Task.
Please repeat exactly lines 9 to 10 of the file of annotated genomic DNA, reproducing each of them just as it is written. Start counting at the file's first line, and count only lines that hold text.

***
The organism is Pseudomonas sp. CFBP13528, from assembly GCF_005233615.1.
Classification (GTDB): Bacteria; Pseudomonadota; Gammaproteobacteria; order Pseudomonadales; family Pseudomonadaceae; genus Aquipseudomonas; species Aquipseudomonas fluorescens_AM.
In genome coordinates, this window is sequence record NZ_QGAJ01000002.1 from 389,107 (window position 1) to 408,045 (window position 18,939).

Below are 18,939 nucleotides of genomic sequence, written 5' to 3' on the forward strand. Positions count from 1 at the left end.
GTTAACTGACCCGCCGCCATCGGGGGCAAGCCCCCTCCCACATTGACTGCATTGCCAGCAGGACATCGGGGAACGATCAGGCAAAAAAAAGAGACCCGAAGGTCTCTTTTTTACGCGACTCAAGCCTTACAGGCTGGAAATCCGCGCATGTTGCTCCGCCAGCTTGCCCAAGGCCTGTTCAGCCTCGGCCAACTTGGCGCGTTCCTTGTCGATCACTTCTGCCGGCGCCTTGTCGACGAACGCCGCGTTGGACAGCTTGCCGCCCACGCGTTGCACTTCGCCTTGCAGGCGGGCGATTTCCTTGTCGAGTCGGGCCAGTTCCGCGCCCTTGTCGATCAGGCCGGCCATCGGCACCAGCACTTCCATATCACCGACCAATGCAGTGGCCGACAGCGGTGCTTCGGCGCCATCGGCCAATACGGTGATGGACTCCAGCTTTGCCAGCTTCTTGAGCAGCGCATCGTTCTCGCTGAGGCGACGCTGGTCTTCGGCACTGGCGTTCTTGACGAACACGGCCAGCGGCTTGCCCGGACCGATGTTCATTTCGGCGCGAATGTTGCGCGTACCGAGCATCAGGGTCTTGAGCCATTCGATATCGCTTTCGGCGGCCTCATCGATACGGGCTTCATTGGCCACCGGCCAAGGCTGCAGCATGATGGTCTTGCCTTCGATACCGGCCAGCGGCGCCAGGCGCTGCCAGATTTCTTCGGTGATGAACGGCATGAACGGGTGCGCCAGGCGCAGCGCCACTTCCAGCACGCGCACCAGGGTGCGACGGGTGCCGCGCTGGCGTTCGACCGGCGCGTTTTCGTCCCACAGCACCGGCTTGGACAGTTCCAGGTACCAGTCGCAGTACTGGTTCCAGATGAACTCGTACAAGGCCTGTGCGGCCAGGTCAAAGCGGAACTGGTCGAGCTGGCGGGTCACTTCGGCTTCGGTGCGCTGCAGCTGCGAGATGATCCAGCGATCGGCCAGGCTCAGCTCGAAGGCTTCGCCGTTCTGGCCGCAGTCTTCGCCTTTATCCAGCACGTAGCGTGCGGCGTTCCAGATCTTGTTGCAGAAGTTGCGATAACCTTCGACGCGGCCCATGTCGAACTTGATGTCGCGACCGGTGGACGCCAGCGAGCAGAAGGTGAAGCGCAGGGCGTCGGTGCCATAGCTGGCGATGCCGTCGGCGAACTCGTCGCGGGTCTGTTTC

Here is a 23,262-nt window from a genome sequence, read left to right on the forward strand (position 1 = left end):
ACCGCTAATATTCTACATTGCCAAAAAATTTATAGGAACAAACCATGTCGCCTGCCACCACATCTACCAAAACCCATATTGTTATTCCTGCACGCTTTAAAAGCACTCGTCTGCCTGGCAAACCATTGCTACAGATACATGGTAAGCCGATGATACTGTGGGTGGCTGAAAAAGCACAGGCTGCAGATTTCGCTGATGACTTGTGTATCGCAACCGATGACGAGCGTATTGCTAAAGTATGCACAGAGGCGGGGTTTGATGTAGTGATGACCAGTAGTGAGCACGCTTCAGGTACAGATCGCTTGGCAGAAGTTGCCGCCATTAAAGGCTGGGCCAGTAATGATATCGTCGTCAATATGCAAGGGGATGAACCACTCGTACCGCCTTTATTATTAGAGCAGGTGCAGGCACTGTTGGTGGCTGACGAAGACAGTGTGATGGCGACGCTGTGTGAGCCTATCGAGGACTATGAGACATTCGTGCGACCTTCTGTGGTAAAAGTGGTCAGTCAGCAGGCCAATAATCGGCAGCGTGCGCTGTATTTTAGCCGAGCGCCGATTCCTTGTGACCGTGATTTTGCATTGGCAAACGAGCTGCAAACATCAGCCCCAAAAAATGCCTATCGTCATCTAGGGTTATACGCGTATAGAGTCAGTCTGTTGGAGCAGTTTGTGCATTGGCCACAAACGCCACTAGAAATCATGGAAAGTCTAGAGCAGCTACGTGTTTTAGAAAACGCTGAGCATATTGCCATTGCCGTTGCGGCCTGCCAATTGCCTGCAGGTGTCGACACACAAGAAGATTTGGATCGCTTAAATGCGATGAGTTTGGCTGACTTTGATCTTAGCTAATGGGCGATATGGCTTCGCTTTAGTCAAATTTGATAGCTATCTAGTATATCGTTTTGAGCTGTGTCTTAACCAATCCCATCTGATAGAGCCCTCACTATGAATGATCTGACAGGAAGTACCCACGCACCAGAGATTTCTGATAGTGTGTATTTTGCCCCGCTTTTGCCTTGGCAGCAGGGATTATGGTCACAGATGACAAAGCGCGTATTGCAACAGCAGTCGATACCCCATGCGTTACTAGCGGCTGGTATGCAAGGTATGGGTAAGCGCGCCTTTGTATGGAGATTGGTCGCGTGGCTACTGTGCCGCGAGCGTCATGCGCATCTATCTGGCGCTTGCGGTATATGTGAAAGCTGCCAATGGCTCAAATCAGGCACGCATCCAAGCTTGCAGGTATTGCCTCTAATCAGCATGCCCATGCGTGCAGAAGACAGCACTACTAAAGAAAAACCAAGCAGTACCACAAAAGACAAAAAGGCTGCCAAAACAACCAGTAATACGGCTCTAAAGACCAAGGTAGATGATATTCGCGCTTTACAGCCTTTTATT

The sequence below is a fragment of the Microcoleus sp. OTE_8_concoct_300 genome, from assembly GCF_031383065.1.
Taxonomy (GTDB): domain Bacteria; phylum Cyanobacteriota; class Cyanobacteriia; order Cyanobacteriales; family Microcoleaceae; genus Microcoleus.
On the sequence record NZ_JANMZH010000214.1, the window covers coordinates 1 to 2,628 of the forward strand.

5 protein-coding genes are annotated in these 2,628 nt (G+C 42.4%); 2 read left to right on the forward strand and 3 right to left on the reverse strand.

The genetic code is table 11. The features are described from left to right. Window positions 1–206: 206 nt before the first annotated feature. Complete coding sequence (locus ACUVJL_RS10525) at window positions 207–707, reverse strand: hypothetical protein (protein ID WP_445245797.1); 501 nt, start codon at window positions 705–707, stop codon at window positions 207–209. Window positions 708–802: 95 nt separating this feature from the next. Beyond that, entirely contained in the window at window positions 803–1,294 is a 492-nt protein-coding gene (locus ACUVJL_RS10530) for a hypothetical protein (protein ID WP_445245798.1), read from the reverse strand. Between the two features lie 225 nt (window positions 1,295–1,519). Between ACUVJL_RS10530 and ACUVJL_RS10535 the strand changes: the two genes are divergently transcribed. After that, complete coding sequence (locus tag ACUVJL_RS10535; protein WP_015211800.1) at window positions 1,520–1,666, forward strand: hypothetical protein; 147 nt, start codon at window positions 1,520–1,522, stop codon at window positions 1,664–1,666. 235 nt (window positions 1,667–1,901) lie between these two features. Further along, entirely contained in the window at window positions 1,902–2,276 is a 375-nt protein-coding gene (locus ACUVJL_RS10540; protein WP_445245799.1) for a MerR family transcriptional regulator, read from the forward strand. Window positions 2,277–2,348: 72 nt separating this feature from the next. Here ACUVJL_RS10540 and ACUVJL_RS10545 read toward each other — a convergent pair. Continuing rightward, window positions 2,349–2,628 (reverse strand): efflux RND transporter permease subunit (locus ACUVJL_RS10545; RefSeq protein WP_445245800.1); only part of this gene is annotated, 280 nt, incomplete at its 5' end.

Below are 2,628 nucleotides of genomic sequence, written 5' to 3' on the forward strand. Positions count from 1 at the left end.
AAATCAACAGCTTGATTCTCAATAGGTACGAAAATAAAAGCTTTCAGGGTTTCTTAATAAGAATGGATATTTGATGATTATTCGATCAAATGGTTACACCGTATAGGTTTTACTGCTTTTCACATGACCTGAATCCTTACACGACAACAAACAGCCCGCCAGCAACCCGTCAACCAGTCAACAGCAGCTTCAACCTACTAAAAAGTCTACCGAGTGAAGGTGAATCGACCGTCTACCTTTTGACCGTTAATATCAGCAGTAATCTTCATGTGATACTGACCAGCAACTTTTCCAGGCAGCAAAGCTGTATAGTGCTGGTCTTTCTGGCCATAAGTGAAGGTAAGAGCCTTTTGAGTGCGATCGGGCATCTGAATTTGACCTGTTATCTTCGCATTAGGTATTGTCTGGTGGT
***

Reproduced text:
Taxonomy (GTDB): domain Bacteria; phylum Cyanobacteriota; class Cyanobacteriia; order Cyanobacteriales; family Microcoleaceae; genus Microcoleus.
On the sequence record NZ_JANMZH010000214.1, the window covers coordinates 1 to 2,628 of the forward strand.